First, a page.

- Medication. Your doctor may prescribe nonsteroidal anti-inflammatory drugs (NSAIDs) such as ibuprofen.
- Injection. A corticosteroid injection may be prescribed to ease pain and reduce inflammation.
- Physical therapy. Physical therapy can help increase movement at the joint and provide a short-term relief.
- Use of Orthotics. Orthotics will provide necessary support to the bones to prevent the big toe from bending.
Related: Orthotics for Hallux Rigidus
Hallux Rigidus Surgery
Surgery is only recommended when other treatments fail to alleviate symptoms of hallux rigidus. Depending on the severity of the condition, your doctor might recommend any of the following surgeries.
Cheilectomy is meant for treating mild or moderate hallux rigidus. In this procedure, the bone spur is shaved to give more room for the toe to bend. The aim is to alleviate pain experienced when pushing your toe off the ground. Cheilectomy is conservative approach since it does not affect joint stability or joint motion.
Sometimes cheilectomy is performed together with osteotomy.
When the joint is severely damaged, an arthrodesis is done to fix the two bones together. The two bones are joined with plates or screws after removing the damaged cartilage. This provides a permanent solution to the pain and arthritis.
However, this procedure restricts of motion of the big toe.
This is entirely a joint implant where a portion of the damaged bone is removed and replaced with a soft tissue from your foot to allow motion. This is especially done in moderate to severe cases of hallux rigidus where patients want to retain motion of their big toe.
Although the procedure is effective, it is not very reliable.
In arthroplasty one or both joints are removed and replaced with artificial joints (either plastic or metal). While this procedure can relieve pain and maintain joint motion, it is usually not recommended by most surgeons. Its disadvantages include.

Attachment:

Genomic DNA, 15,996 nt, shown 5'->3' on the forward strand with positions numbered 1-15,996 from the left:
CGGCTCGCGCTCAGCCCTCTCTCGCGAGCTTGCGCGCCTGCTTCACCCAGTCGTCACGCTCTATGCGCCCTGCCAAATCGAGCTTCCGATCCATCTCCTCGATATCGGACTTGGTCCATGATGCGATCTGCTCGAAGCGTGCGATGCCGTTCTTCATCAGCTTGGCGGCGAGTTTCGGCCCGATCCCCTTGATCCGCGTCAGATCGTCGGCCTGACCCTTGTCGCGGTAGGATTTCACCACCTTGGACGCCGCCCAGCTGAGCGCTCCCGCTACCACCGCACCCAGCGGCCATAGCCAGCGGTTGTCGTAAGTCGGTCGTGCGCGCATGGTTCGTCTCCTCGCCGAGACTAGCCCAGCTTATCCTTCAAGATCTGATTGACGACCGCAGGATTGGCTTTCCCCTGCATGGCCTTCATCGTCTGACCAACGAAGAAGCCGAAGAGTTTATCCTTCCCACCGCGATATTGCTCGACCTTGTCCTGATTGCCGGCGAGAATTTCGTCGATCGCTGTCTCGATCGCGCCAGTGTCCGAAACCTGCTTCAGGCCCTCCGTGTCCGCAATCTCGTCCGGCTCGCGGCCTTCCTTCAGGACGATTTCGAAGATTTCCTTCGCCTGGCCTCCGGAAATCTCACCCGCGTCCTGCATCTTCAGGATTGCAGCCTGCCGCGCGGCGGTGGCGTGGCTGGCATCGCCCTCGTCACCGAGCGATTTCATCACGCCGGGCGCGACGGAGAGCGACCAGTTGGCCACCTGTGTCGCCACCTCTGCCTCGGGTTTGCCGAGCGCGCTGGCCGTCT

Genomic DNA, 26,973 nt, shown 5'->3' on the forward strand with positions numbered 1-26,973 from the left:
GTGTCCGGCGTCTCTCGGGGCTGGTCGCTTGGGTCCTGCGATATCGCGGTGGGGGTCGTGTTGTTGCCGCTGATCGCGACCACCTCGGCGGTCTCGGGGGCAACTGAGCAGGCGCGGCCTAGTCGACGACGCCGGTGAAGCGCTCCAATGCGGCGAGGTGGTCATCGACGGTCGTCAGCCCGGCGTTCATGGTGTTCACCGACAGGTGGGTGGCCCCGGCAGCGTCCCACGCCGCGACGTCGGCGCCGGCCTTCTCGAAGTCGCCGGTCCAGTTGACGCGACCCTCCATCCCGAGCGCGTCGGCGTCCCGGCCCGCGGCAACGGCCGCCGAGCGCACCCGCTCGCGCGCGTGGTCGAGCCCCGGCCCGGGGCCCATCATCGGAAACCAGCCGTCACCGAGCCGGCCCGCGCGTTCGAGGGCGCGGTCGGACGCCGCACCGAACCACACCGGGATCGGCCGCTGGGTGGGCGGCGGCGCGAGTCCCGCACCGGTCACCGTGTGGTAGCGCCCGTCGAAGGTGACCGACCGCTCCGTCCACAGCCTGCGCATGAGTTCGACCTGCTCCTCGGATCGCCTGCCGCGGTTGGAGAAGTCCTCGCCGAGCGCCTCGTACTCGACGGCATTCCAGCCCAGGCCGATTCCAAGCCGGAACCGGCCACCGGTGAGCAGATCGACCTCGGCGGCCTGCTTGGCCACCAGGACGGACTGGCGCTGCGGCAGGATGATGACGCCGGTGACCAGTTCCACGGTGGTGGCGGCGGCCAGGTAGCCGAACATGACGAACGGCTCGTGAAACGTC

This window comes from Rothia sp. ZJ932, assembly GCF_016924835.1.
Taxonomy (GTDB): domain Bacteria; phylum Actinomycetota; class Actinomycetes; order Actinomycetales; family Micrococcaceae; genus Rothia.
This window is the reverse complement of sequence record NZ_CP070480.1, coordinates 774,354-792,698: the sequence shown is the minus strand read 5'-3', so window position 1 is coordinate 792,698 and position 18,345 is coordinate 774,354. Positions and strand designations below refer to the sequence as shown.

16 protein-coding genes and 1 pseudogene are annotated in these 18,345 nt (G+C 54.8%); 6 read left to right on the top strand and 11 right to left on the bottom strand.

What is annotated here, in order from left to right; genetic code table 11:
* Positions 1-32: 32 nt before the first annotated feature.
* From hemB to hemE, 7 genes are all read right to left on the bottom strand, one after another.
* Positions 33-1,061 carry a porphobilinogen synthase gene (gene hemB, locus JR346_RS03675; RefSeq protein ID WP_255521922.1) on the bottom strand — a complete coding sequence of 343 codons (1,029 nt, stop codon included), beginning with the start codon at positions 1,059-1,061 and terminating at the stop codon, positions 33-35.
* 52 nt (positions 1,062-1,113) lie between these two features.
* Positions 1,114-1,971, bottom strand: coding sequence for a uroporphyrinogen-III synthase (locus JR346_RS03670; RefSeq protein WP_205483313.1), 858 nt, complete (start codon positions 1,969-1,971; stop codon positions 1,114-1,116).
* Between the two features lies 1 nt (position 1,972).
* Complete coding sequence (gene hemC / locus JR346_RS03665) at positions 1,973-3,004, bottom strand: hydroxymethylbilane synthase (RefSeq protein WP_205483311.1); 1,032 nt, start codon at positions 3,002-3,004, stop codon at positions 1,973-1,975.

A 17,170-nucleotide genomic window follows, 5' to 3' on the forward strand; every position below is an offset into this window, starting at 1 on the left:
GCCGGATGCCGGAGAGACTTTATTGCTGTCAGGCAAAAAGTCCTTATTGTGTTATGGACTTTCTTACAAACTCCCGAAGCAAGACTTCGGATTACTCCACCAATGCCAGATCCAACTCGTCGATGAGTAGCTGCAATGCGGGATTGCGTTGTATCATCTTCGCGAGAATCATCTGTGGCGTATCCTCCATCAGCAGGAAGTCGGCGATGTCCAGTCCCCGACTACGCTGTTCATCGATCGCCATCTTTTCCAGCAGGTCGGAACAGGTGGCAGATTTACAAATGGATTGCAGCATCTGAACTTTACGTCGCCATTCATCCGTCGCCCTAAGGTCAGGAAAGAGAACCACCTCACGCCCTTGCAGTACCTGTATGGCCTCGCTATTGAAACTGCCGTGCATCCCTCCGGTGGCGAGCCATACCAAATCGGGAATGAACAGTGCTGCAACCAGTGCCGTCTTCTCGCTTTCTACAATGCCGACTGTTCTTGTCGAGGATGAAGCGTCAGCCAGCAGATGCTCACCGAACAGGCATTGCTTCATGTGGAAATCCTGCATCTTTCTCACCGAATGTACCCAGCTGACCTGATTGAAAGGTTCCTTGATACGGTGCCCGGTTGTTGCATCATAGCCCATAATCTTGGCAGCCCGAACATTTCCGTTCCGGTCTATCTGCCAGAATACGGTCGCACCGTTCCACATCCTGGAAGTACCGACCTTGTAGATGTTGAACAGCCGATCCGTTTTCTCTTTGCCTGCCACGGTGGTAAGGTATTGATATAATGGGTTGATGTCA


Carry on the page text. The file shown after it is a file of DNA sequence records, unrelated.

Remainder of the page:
- It can cause infection
- Can cause instability of the soft tissue
- Such an implant might fail
Benefits of Good Running Shoes on Hallux Rigidus
As runner, you want to keep running without experiencing pain on your big toe. So, you require a high quality running shoe for hallux rigidus to enable you relieve excessive pressure on your big toe.
The ideal running shoe for hallux rigidus should have a rocker bottom and a stiff sole to keep your big toe from bending. In addition, proper orthotics for hallux rigidus will help prevent excessive bending of the big toe. When you alleviate excessive pressure on your big toe, you reduce chances of suffering from hallux rigidus.
Here is my list of recommended best running shoes for hallux rigidus.
- Altra Torin 3.0 Running Shoes
- Brooks Adrenaline GTS 17
- Hoka One One Clifton 4 Running Shoes
- Altra Instinct 3.0 Running Shoe
- Hoka One One Bondi 5 Running Shoes
Running with hallux rigidus can be extremely painful or even completely impossible. However, it is possible to treat the condition using home treatments and wearing the recommended running shoes.
If home remedies fail to alleviate the symptoms, your doctor might recommend some form surgery to help in the recovery.